To maintain your own recovery and help others achieve theirs’ is a labor of love, and it is one that I am happy to do. If you are asking yourself whether you can turn your own recovery into support for another, it is important to accept the work you will need to do.
Ultimately, I would say the work is worth it.
Resources: Alexander de Vos, J., Netten, C., Noordenbos, G. (2016). Recovered eating disorder therapists using their experiential knowledge in therapy: A qualitative examination of therapists’ and patients’ views. Eating Disorders, 24:3.
About the Author:
Margot Rittenhouse, MS, PLPC, NCC is a therapist who is passionate about providing mental health support to all in need and has worked with clients with substance abuse issues, eating disorders, domestic violence victims, and offenders, and severely mentally ill youth.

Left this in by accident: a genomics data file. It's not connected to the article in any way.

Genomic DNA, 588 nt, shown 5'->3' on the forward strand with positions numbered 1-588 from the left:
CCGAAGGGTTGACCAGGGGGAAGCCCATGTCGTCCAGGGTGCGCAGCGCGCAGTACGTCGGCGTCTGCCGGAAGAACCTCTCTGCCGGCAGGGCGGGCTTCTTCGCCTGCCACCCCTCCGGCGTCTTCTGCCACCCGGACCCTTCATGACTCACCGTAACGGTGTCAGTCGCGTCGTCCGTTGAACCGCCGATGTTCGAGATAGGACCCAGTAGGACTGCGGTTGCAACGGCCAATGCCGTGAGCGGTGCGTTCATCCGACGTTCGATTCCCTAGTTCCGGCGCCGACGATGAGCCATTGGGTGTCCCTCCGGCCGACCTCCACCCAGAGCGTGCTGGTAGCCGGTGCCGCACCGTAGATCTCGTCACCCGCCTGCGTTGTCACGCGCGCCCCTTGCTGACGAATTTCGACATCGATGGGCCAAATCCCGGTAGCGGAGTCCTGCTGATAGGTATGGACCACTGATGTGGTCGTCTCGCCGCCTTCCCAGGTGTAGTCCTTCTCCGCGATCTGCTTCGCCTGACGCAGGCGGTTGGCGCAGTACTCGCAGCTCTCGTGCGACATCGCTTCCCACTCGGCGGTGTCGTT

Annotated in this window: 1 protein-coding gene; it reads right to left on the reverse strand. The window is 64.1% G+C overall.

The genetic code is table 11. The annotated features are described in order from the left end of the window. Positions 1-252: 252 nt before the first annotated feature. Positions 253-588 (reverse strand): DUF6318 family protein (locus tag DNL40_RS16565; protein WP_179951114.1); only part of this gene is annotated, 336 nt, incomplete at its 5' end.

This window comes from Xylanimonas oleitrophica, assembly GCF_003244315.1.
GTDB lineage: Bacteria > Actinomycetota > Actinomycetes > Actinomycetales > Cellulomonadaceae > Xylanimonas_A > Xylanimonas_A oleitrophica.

As a freelance writer for Eating Disorder Hope and Addiction Hope and a mentor with MentorConnect, Margot is a passionate eating disorder advocate, committed to de-stigmatizing these illnesses while showing support for those struggling through mentoring, writing, and volunteering. Margot has a Master’s of Science in Clinical Mental Health Counseling from Johns Hopkins University.
The opinions and views of our guest contributors are shared to provide a broad perspective on eating disorders. These are not necessarily the views of Eating Disorder Hope, but an effort to offer a discussion of various issues by different concerned individuals.
We at Eating Disorder Hope understand that eating disorders result from a combination of environmental and genetic factors. If you or a loved one are suffering from an eating disorder, please know that there is hope for you, and seek immediate professional help.
Published July 13, 2020, on EatingDisorderHope.com
Reviewed & Approved on July 13, 2020, by Jacquelyn Ekern MS, LPC